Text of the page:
NASA’s Perseverance rover retrieves its third Martian sample from a rock ‘laden with the greenish mineral olivine.’

A rock loaded with the mineral olivine has been collected by NASA‘s Perseverance rover, with the team tweeting: ‘Another little piece of Mars to carry with me’.

This is the third in a series of samples the SUV-sized rover will collect during its time operating on the Red Planet, leaving them for a future mission to return to Earth.

The NASA Perseverance rover landed on the Red Planet in February and is slowly trundling its way across the floor of the 28-mile-wide Jezero Crater. 

The US space agency tweeted: ‘My latest sample is from a rock loaded with the greenish mineral olivine, and there are several ideas among my science team about how it got there. Hypotheses are flying! Science rules.’  

There are no details on what these hypotheses might be, but olivine is a magnesium iron silicate and makes up most of the Earth’s upper mantle. 

The rover carries 43 titanium tubes, and as it finds a piece of rock of interest, it loads the sample into one of these tubes for later collection. 

Billions of years ago, back to the earliest days of the solar system, the Jezero crater harboured a lake and river delta, making it a good place to search for signs of ‘life’.

The primary mission of Perseverance is to see if it can find remnants, or chemical fossils, that point to this long-gone microbial life.

As part of this process, it is firing its laser at rocks, disturbing samples of soil, and placing the best of what it can find into the titanium tubes.  

It collected its first two samples early in September from a rock called ‘Rochette’ by the Perseverance team at the NASA Jet Propulsion Laboratory.

The success came after a failure to make the rock stick inside the sample tube, which NASA blamed on the rock being ‘surprisingly crumbly.’

The latest sample comes from a rugged dune patch called ‘Séítah,’ the Navajo word meaning ‘amongst the sand’.

The region includes a range of many-layered rocks, which the JPL team believe might be a sign of once flowing water.

‘Layered rocks like this often form in water, and can hold clues about what their environment used to be like,’ the space agency wrote on Twitter

According to Perseverance student collaborator Erin Gibbons, from McGill University in Canada, each layer reveals details of the environmental conditions when that rock formed, with layer thickness and texture changes indicating environment changes.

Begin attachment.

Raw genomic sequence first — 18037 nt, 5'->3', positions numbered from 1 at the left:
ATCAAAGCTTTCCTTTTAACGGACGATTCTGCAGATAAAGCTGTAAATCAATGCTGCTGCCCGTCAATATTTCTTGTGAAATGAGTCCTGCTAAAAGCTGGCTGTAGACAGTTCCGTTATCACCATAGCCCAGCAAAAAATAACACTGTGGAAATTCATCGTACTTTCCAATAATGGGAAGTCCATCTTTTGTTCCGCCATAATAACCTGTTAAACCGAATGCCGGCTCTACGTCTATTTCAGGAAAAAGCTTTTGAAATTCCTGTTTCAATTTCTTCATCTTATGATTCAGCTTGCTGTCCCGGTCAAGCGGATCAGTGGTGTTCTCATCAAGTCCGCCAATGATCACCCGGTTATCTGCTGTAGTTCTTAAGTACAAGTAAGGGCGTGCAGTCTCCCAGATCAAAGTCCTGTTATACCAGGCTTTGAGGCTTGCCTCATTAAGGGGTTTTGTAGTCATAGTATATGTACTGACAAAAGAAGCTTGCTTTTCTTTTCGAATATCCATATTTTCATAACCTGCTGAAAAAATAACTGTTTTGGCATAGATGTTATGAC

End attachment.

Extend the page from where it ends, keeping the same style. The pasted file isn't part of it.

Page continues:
‘Further, by studying the directions that the layers tilted, we determined that the rocks of Séítah are likely the most ancient rocks exposed in all of Jezero Crater,’ Gibbons wrote in a blog post. 

‘Séítah therefore represents the beginning of the accessible geologic record and offers a once-in-a-mission opportunity to explore the full breadth of landscape evolution.’  

NASA plans a mission to bring around 30 samples back to Earth in the 2030s, where scientists will be able to conduct more detailed analysis that might confirm there was microbial life.

However, Perseverance itself is not bringing the samples back to Earth – when the rover reaches a suitable location, the tubes will dropped on the surface of Mars to be collected by a future retrieval mission, which is currently being developed.

Once Perseverance collects samples from Mars, it will drop them at a suitable location on the surface of Mars to be collected by a future retrieval mission, currently being developed.

Currently, NASA and ESA plan to launch two more spacecraft that would leave Earth in 2026 and reach Mars in 2028.

The first will deploy a small rover, which will make its way to Perseverance, pick up the filled sampling tubes and transfer them to a ‘Mars ascent vehicle’ – a small rocket.

This rocket will blast off – in the process becoming the first object launched from the surface of Mars – and place the container into Martian orbit, meaning it will essentially be floating in space

At this point, the third and final spacecraft involved in the tricky operation will manoeuvre itself next to the sample container, pick it up and fly it back to Earth.

Providing its re-entry into the Earth’s atmosphere is successful, it will plummet to the ground at a military training ground in Utah in 2031, meaning the Martian samples won’t be studied for another 10 years.

Perseverance also made the journey to Mars equipped with a detachable 4-pound (1.8-kilogram) robotic helicopter called Ingenuity.

The copter has been performing a series of flights of increasing complexity on the Red Planet, starting with its maiden flight on April 19. 


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